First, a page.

Comic-Con: Neill Blomkamp lifts mystery on ‘Elysium’
In the future, Matt Damon toils on an overpopulated, diseased and polluted earth, while the one-percenters — or .00001-percenters — luxuriate on a space station paradise where cancer is cured at the touch of a button.
That’s the premise of “Elysium,” South African director Neill Blomkamp’s mystery-shrouded follow-up to his 2009 Oscar-nominated sci-fi film, “District 9.”
Blomkamp showed about seven minutes of footage from “Elysium” at Comic-Con, enough to give the audience a taste of the dusty, Third World Earth he envisioned for the year 2159 — much of it shot in a giant garbage dump in Mexico.
Damon and Jodie Foster, who plays a government minister on “Elysium,” were on hand to discuss the footage, as was actor Sharlto Copley, who worked with Blomkamp on “District 9.”
The footage included some unfinished visual effects of space ships, as well as a look at weaponry and Damon’s transformation in the future world.
In an interview before their appearance in Comic-Con’s Hall H, Blomkamp and Foster shared a little more background on “Elysium.”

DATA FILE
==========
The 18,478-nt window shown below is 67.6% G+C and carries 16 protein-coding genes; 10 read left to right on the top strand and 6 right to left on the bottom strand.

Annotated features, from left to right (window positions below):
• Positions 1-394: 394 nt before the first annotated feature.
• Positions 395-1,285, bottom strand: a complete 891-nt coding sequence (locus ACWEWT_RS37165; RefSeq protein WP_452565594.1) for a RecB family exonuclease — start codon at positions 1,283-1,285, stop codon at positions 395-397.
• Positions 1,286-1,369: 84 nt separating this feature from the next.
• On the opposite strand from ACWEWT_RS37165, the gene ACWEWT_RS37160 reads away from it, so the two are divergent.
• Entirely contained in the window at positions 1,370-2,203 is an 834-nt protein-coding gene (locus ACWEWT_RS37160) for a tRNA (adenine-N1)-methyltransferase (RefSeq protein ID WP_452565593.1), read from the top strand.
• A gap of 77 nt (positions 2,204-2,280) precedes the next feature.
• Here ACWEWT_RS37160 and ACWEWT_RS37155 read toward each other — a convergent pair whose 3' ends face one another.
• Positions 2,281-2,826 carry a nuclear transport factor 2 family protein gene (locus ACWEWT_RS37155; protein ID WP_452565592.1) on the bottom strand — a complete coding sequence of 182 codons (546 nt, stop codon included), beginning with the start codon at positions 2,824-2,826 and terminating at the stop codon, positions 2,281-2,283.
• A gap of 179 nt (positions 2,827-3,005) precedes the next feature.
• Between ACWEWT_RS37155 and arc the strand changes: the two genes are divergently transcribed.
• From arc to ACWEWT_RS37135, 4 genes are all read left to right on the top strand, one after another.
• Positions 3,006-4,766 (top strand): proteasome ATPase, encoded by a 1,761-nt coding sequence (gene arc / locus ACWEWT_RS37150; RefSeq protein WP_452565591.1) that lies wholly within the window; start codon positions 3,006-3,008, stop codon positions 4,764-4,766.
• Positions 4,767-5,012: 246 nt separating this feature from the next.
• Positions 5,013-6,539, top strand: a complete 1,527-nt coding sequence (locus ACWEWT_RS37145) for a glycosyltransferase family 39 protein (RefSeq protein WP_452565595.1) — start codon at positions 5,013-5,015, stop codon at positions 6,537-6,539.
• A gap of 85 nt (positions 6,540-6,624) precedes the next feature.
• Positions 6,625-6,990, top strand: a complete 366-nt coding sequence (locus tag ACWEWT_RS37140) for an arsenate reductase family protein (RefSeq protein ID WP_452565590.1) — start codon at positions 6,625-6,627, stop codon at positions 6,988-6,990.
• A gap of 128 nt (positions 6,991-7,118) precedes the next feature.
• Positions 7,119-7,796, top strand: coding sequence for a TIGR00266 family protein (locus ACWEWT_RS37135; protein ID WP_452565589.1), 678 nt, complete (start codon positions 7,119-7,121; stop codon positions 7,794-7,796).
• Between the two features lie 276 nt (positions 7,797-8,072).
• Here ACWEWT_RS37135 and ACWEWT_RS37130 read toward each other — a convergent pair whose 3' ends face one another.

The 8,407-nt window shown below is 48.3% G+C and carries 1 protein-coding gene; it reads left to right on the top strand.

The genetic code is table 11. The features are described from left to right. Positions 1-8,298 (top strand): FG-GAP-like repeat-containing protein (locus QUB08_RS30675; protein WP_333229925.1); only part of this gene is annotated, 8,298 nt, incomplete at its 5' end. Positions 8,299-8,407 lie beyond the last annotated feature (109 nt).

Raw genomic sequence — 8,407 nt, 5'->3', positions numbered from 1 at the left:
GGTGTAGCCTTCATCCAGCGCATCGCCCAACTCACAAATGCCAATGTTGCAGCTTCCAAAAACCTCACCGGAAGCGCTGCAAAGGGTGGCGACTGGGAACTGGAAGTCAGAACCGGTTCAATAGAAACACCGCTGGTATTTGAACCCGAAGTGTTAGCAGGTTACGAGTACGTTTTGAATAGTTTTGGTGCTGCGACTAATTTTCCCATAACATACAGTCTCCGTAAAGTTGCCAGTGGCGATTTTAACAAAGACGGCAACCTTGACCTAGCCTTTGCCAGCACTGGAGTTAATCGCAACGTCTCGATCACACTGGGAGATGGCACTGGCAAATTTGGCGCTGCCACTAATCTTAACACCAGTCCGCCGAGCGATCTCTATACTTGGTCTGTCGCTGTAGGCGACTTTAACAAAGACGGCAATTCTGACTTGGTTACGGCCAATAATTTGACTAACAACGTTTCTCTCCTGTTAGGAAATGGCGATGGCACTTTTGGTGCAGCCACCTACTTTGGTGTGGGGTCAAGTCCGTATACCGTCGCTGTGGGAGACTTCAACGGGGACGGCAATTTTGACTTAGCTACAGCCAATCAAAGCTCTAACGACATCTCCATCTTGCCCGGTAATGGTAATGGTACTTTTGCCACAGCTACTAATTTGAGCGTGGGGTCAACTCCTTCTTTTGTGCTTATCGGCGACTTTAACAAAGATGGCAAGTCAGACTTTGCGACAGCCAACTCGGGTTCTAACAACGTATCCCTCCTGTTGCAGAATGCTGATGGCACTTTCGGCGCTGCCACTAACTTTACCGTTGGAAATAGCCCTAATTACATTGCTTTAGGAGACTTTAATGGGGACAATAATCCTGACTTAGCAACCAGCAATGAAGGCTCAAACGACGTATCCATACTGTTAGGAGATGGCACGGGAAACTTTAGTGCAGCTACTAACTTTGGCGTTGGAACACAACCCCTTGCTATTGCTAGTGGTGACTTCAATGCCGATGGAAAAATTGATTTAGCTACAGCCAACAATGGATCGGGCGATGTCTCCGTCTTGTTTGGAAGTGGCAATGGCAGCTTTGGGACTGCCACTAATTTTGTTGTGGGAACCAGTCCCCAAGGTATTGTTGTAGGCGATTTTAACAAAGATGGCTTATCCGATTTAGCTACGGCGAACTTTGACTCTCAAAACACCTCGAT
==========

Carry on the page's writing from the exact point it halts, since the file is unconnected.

Blomkamp, who also wrote the screenplay, said he was taken with “the idea of this habitat in space being a metaphor for rich and poor, thinking about haves and haves nots.”
Blomkamp said he designed the space station — a 125-kilometer sphere — to be scientifically plausible.
“It’s like an inner tube of a tire,” Blomkamp said. “Civilization lives on the inner side. It’s a real, scientific thing that could theoretically be built. It would just take a hell of a lot of money.”
Only the elite make it to Elysium –“A low-end citizenship deal would go for $1 billion, and that’s only for one family member,” Blomkamp said. And it’s the job of Foster’s Secretary Rhodes to keep the hoi polloi out.
“She is a minister on this habitat and is fighting to keep it pure,” Foster said. “She’s a political animal and tough and French.”
Like “District 9,”a sci-fi allegory for apartheid, “Elysium” has topical relevance to the issues of immigration and economic inequality.
“These topics are massively interesting to me and probably part of that comes from growing up in South Africa,” Blomkamp said. “Elysium has elements that are more important than just a film with explosions.”
— Rebecca Keegan
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